Microbiota-mediated inflammation and antimicrobial defense in the intestine Review uri icon

Overview

MeSH Major

  • Disease Resistance
  • Gastroenteritis
  • Gastrointestinal Microbiome
  • Intestinal Mucosa

abstract

  • The diverse microbial populations constituting the intestinal microbiota promote immune development and differentiation, but because of their complex metabolic requirements and the consequent difficulty culturing them, they remained, until recently, largely uncharacterized and mysterious. In the last decade, deep nucleic acid sequencing platforms, new computational and bioinformatics tools, and full-genome characterization of several hundred commensal bacterial species facilitated studies of the microbiota and revealed that differences in microbiota composition can be associated with inflammatory, metabolic, and infectious diseases, that each human is colonized by a distinct bacterial flora, and that the microbiota can be manipulated to reduce and even cure some diseases. Different bacterial species induce distinct immune cell populations that can play pro- and anti-inflammatory roles, and thus the composition of the microbiota determines, in part, the level of resistance to infection and susceptibility to inflammatory diseases. This review summarizes recent work characterizing commensal microbes that contribute to the antimicrobial defense/inflammation axis.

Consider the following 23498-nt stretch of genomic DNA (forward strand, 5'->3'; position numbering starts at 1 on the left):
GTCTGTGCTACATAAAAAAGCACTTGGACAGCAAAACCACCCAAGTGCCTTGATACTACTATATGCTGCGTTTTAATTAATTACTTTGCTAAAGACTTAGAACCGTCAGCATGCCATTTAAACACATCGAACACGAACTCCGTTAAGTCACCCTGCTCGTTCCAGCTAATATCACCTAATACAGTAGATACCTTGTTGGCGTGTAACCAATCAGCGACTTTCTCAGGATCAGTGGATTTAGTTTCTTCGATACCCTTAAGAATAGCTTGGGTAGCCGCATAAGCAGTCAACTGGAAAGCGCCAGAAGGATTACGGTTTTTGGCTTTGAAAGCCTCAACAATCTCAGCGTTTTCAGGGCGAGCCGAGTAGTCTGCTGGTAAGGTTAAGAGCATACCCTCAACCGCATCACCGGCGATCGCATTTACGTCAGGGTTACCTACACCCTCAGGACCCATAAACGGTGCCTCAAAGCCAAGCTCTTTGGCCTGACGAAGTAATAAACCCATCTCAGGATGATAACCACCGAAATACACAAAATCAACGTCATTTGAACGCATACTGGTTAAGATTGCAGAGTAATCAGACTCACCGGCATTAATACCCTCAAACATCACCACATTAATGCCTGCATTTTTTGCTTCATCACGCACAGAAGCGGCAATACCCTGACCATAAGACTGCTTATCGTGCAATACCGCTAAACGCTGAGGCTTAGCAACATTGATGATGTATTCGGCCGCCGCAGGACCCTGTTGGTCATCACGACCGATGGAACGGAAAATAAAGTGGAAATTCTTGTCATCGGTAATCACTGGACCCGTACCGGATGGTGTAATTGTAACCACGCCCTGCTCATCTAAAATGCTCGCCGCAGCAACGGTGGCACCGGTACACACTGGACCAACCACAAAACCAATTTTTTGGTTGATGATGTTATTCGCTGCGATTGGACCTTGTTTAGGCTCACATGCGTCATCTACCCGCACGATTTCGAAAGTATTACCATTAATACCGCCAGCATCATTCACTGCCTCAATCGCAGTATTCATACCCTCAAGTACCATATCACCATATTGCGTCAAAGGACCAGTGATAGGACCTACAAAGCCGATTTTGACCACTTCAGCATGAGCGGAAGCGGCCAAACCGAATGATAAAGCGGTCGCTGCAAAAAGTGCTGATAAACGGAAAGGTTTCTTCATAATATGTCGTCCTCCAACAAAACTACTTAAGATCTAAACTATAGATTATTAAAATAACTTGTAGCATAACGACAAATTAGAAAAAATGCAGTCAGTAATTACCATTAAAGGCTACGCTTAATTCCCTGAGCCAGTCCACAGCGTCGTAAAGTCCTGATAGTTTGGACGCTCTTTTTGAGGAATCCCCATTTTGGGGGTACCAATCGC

publication date

  • January 2015

Research

keywords

  • Review

Identity

Language

  • eng

PubMed Central ID

  • PMC4540477

Digital Object Identifier (DOI)

  • 10.1146/annurev-immunol-032713-120238

PubMed ID

  • 25581310

Additional Document Info

start page

  • 227

end page

  • 56

volume

  • 33